What inspired you to take up writing?
As a teenager, I lived in South Africa, and my best friend and I discovered the novels of Kathleen E Woodiwiss when we were thirteen. We used to spend our evenings writing books in the style of ‘The Wolf and the Dove’. I had a big birthday (let’s just say it had a zero at the end) two years ago and my friend gave me an amazing present. She had kept one of the books I wrote when I was fourteen! It’s a medieval romance, written in felt tip pen. I’m very proud of it and it gave me the push I needed to start submitting my work to publishers. My first book, The Rebel’s Promise, was published by Front Porch Romance in February 2013.
My first Harlequin book, Legacy of Darkness, was published in the January 2014 Shivers digital box set and has just been released as a single title. My second (the sequel to Legacy of Darkness) is called Echoes in the Darkness and was published in the second Shivers box set on 1st April 2014. The third book in the series, Darkness Unchained, is now finished and ready to be sent to my editor after a final read through.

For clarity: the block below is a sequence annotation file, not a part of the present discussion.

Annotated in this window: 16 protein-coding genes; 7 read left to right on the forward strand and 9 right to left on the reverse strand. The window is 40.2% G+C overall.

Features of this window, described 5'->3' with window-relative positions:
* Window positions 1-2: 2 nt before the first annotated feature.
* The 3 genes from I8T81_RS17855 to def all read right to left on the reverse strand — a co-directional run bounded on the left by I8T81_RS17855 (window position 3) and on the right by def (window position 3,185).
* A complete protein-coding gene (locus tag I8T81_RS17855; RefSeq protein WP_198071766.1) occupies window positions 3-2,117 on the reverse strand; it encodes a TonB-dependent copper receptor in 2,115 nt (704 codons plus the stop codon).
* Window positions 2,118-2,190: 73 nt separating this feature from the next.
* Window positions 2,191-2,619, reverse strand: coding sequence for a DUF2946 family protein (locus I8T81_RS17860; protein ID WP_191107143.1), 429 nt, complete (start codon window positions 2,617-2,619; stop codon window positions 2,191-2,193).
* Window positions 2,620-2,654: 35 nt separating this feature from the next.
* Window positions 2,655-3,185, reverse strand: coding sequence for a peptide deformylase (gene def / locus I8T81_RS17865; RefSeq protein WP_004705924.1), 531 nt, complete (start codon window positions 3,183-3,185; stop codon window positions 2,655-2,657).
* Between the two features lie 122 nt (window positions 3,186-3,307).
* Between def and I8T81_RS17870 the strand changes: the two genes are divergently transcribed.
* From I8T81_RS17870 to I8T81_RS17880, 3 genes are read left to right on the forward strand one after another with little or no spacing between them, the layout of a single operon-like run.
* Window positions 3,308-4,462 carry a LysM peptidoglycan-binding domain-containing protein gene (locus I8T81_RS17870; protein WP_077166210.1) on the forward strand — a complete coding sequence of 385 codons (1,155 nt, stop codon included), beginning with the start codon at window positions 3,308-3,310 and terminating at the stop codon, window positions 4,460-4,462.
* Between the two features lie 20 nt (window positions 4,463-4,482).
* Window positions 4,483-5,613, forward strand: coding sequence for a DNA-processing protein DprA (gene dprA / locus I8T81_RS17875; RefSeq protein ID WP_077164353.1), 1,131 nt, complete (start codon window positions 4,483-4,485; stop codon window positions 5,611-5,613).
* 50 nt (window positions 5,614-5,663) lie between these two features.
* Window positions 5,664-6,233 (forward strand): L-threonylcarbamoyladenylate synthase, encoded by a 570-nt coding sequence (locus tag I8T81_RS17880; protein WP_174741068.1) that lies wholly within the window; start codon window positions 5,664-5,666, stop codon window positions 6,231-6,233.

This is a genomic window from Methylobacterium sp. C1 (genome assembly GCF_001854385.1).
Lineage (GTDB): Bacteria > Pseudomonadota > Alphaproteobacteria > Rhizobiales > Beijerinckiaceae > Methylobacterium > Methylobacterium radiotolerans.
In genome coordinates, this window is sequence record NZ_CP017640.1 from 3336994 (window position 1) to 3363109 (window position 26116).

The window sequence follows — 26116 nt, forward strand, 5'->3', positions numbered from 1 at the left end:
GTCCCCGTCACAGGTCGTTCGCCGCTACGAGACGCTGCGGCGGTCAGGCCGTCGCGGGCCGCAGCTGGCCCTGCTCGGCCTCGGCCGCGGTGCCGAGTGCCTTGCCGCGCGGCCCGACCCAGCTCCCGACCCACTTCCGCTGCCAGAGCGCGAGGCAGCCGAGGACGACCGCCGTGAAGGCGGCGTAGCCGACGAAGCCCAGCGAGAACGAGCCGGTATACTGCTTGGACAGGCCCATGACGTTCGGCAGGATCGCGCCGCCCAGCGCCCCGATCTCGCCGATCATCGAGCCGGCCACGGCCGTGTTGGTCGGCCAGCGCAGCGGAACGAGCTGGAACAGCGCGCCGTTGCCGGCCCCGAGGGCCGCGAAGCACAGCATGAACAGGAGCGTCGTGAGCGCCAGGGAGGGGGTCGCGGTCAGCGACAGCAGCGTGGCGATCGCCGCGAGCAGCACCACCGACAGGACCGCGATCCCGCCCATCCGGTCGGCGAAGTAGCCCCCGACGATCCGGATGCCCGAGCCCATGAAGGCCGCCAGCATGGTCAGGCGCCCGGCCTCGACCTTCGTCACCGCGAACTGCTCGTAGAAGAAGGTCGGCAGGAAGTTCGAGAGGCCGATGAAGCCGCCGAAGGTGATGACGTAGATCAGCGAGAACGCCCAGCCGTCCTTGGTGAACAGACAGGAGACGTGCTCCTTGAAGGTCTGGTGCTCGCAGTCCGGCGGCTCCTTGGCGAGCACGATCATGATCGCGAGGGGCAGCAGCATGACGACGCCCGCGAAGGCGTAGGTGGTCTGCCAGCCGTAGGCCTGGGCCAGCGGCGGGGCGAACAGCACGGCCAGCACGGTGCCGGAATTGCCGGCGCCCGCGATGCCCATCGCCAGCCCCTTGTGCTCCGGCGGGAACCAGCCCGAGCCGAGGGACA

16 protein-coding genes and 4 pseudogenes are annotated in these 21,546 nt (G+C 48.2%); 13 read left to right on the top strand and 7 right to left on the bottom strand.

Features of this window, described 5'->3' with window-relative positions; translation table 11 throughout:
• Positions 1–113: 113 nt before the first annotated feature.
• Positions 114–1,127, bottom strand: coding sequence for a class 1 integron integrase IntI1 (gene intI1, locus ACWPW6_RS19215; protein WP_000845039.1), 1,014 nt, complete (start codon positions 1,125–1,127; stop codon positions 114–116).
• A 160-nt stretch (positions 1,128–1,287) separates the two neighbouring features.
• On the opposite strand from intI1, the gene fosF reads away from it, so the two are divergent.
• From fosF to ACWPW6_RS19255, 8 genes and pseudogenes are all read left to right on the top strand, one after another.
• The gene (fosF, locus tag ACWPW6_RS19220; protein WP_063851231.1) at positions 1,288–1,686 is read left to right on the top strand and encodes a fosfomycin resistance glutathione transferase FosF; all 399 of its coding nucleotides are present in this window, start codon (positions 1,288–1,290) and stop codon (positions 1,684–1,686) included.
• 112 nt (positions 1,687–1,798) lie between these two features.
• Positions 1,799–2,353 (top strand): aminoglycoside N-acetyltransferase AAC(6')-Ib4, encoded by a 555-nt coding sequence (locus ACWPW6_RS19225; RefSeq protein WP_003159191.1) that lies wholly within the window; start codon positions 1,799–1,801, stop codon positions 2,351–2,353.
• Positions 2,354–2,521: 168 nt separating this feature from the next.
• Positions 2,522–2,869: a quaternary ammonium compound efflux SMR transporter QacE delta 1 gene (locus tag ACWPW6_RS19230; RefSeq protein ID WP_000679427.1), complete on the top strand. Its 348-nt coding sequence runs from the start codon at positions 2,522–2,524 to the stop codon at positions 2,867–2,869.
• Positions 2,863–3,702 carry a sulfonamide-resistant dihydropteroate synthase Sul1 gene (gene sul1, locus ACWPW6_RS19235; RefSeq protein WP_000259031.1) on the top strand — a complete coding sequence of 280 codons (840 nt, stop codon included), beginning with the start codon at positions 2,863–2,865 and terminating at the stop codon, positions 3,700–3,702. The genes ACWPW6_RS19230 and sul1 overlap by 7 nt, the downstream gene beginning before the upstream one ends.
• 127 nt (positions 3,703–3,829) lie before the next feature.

I also have two ‘stand alone’ Shivers titles due for release over the coming months. Both are set in the 1930s. One is located in a Welsh valley and the other story takes place on an isolated Italian island. I’m really excited about them both because they feature stronger elements of horror alongside the romance in the stories. The contrast really does increase the shivery element.

Are any of your characters based on people you know?